When we are critical about others’ practices little do we realise that there are occasions when we are guilty of the same practices. I always prided myself on being individualistic and a non-conformist who did not do anything to fit in with mediocrity. Yet the other day, when I stepped out of my humble abode for purchasing a few items that had escaped my well thought out and well planned fortnightly shopping list, I came across an unusual spectacle in the shopping center’s parking lot. The speed at which the collision had occurred had made a burgundy coloured car nearly ascend on a silver grey car already parked in the lot. The accident scene had a small crowd of bystanders who were busy taking photos and videos of the damaged cars and I conjectured that the collision would have taken place fifteen to thirty minutes ago as the original gathering had obviously started to thin out. I slowed down my gait to survey the scene that had arrested the attention of the few who were engrossed in their struggles to get a good photograph or angle. My hands snaked into my jacket pocket and unconsciously I came to a halt. I then busied myself with deletions of bursts in order to create space on my device as the storage limit was exceeded and clicked one or two photos of the accidental vehicles.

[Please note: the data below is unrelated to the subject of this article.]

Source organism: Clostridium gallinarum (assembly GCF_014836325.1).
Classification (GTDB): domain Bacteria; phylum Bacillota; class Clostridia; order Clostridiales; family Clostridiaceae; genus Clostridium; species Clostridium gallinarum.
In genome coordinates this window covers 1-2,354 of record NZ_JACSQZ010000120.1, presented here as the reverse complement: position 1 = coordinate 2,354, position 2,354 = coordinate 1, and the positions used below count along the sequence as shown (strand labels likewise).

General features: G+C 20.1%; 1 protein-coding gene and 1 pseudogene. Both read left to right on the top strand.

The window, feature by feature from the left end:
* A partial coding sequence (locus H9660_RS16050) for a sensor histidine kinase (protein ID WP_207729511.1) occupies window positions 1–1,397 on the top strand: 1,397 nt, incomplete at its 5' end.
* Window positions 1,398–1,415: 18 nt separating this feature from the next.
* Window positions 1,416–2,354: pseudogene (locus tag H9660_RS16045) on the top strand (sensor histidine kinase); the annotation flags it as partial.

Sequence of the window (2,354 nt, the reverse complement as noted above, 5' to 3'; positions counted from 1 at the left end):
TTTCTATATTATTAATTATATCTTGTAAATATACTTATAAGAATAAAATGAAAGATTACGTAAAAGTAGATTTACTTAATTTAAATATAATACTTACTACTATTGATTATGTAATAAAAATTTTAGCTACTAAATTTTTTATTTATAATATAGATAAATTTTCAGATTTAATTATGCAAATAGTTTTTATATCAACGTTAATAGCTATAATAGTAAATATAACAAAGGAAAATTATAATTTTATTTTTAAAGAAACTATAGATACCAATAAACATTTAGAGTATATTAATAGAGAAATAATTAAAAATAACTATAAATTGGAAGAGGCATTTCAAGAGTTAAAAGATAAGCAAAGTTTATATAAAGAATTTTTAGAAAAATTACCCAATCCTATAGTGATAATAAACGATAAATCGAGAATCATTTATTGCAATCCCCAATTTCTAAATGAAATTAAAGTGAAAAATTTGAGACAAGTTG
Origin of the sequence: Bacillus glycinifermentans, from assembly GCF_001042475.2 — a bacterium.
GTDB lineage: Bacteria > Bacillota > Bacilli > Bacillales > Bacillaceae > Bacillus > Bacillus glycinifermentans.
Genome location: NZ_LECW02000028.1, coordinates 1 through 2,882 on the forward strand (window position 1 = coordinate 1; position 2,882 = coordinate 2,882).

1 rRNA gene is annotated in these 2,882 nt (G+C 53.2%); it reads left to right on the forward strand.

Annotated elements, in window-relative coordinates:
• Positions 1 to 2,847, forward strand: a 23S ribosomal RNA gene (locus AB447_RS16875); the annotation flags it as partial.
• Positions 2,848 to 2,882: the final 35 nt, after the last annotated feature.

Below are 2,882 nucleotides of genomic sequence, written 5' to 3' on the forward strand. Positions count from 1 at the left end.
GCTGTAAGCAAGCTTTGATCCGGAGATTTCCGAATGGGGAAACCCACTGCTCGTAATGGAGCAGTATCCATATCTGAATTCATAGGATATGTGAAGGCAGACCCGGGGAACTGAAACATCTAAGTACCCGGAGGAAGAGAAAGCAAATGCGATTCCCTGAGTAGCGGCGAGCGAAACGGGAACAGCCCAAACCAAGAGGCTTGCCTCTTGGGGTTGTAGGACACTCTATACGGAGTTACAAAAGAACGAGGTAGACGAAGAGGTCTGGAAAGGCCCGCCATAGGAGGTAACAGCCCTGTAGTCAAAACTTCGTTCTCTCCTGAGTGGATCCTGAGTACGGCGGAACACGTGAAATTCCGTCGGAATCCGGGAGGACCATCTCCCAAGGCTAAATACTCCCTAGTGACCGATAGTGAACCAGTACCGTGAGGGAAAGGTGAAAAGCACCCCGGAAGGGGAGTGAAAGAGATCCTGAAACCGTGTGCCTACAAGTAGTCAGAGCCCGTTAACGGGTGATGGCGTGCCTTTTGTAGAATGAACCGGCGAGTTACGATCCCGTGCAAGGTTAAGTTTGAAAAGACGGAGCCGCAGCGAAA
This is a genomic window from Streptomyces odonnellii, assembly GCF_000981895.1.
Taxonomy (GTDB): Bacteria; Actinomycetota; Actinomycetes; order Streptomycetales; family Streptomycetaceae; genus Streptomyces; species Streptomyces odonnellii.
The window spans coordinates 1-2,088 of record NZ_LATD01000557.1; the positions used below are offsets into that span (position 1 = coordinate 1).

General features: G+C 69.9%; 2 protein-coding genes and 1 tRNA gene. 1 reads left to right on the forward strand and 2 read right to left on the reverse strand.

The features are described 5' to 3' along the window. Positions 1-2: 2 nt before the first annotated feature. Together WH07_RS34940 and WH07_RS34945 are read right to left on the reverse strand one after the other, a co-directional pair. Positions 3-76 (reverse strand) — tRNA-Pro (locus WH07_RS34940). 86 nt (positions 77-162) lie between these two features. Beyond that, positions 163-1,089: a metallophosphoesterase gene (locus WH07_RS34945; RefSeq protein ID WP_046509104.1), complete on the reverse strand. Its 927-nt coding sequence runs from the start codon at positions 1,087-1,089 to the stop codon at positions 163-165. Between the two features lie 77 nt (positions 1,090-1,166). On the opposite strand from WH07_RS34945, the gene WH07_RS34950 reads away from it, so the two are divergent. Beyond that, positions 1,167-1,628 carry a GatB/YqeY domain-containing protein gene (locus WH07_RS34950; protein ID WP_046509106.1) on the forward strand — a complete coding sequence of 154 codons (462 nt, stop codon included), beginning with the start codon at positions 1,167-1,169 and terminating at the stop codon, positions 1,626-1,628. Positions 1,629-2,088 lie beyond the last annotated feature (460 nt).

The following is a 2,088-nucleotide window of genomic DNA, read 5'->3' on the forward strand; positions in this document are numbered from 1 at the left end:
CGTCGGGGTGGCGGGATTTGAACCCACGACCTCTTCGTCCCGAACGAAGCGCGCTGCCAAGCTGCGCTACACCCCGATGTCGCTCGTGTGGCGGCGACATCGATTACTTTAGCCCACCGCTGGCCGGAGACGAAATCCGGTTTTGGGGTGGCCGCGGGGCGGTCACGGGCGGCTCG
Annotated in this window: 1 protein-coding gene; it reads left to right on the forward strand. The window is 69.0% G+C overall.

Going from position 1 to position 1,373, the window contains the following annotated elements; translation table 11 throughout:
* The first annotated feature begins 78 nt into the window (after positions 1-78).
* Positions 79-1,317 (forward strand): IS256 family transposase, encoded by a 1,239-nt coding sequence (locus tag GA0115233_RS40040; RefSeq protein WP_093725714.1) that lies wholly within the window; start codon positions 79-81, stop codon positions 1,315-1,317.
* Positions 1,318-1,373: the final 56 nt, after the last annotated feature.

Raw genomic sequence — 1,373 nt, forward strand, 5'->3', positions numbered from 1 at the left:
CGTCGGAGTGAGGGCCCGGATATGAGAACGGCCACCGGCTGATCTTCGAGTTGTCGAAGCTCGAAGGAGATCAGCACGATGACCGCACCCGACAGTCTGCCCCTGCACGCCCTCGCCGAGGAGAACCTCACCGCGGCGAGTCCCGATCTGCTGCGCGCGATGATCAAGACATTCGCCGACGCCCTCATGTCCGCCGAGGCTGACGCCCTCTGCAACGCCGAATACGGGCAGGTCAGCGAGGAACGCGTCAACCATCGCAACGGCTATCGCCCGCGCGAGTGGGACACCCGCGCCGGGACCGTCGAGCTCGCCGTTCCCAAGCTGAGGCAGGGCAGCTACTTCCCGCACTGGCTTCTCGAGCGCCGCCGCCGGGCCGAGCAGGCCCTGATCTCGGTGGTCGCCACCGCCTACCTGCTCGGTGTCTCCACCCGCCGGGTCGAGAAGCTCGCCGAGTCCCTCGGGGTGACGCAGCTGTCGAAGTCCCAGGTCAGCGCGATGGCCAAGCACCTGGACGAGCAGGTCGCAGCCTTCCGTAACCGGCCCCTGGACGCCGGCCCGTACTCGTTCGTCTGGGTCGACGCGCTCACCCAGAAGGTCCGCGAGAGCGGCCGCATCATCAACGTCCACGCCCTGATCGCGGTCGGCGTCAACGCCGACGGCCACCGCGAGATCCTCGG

Thoughtlessly I chucked the mobile into my handbag that I had worn on my left shoulder and entered Coles. While I was walking through the aisles looking for the items I needed, I suddenly felt ashamed of the way I had behaved. For some unexplained and unknown reason, scenes from Shakespeare’s ‘Julius Caesar’ came flooding to my mind. First, the scene in which the crowd was shown to be in consensus with Mark Anthony when he addressed them as “Friends, Romans, countrymen, lend me your ears;”sprang to my mind. Employing a simple technique called repetition he had challenged the mob’s trust and belief in Senator Brutus by calling him “an honourable man” a significant number of times before he concluded the speech. Another scene that had strayed into my temporal lobes was the one that had immediately followed Anthony’s speech; an inspiring speech by Brutus that had snatched the mob from the spell of persuasion that Anthony had cast over them and had regained their trust by pitching the same word “honour” for which he was known and by projecting his love for Rome being greater than the love he had for Caesar as his justification for the assassination that had ensued. The focus of both the speeches being mob tendencies. I was no different from that mob as I was easily swayed by my emotions, influenced by the few bystanders and had eventually succumbed to the temptation of capturing the moment on camera to share it with friends and family over tea or dinner.